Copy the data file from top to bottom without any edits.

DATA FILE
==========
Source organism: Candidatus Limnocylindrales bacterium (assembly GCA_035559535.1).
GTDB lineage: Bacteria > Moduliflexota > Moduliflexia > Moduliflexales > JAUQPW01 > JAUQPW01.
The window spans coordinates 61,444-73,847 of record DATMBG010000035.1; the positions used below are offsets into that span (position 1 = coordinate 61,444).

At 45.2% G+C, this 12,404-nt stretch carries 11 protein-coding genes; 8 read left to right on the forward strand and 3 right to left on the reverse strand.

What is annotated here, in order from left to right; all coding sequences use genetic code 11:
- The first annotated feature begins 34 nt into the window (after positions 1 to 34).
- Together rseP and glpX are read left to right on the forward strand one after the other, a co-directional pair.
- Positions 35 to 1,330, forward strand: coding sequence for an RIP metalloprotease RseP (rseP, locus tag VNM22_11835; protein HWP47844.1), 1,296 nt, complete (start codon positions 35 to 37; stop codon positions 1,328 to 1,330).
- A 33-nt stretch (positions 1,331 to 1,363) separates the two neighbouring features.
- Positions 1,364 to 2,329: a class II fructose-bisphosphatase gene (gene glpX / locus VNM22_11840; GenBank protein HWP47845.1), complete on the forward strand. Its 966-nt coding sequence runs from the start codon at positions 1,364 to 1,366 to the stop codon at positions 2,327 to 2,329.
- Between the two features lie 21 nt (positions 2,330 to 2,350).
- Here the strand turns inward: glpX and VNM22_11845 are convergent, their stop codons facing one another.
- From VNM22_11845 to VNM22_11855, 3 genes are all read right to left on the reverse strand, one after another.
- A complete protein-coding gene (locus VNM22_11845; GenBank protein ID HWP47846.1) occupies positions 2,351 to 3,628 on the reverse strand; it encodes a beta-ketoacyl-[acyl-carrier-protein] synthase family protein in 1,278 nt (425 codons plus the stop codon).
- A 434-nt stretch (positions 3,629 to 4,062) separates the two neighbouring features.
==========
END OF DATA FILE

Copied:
Source organism: Candidatus Limnocylindrales bacterium (assembly GCA_035559535.1).
GTDB lineage: Bacteria > Moduliflexota > Moduliflexia > Moduliflexales > JAUQPW01 > JAUQPW01.
The window spans coordinates 61,444-73,847 of record DATMBG010000035.1; the positions used below are offsets into that span (position 1 = coordinate 61,444).

At 45.2% G+C, this 12,404-nt stretch carries 11 protein-coding genes; 8 read left to right on the forward strand and 3 right to left on the reverse strand.

What is annotated here, in order from left to right; all coding sequences use genetic code 11:
- The first annotated feature begins 34 nt into the window (after positions 1 to 34).
- Together rseP and glpX are read left to right on the forward strand one after the other, a co-directional pair.
- Positions 35 to 1,330, forward strand: coding sequence for an RIP metalloprotease RseP (rseP, locus tag VNM22_11835; protein HWP47844.1), 1,296 nt, complete (start codon positions 35 to 37; stop codon positions 1,328 to 1,330).
- A 33-nt stretch (positions 1,331 to 1,363) separates the two neighbouring features.
- Positions 1,364 to 2,329: a class II fructose-bisphosphatase gene (gene glpX / locus VNM22_11840; GenBank protein HWP47845.1), complete on the forward strand. Its 966-nt coding sequence runs from the start codon at positions 1,364 to 1,366 to the stop codon at positions 2,327 to 2,329.
- Between the two features lie 21 nt (positions 2,330 to 2,350).
- Here the strand turns inward: glpX and VNM22_11845 are convergent, their stop codons facing one another.
- From VNM22_11845 to VNM22_11855, 3 genes are all read right to left on the reverse strand, one after another.
- A complete protein-coding gene (locus VNM22_11845; GenBank protein ID HWP47846.1) occupies positions 2,351 to 3,628 on the reverse strand; it encodes a beta-ketoacyl-[acyl-carrier-protein] synthase family protein in 1,278 nt (425 codons plus the stop codon).
- A 434-nt stretch (positions 3,629 to 4,062) separates the two neighbouring features.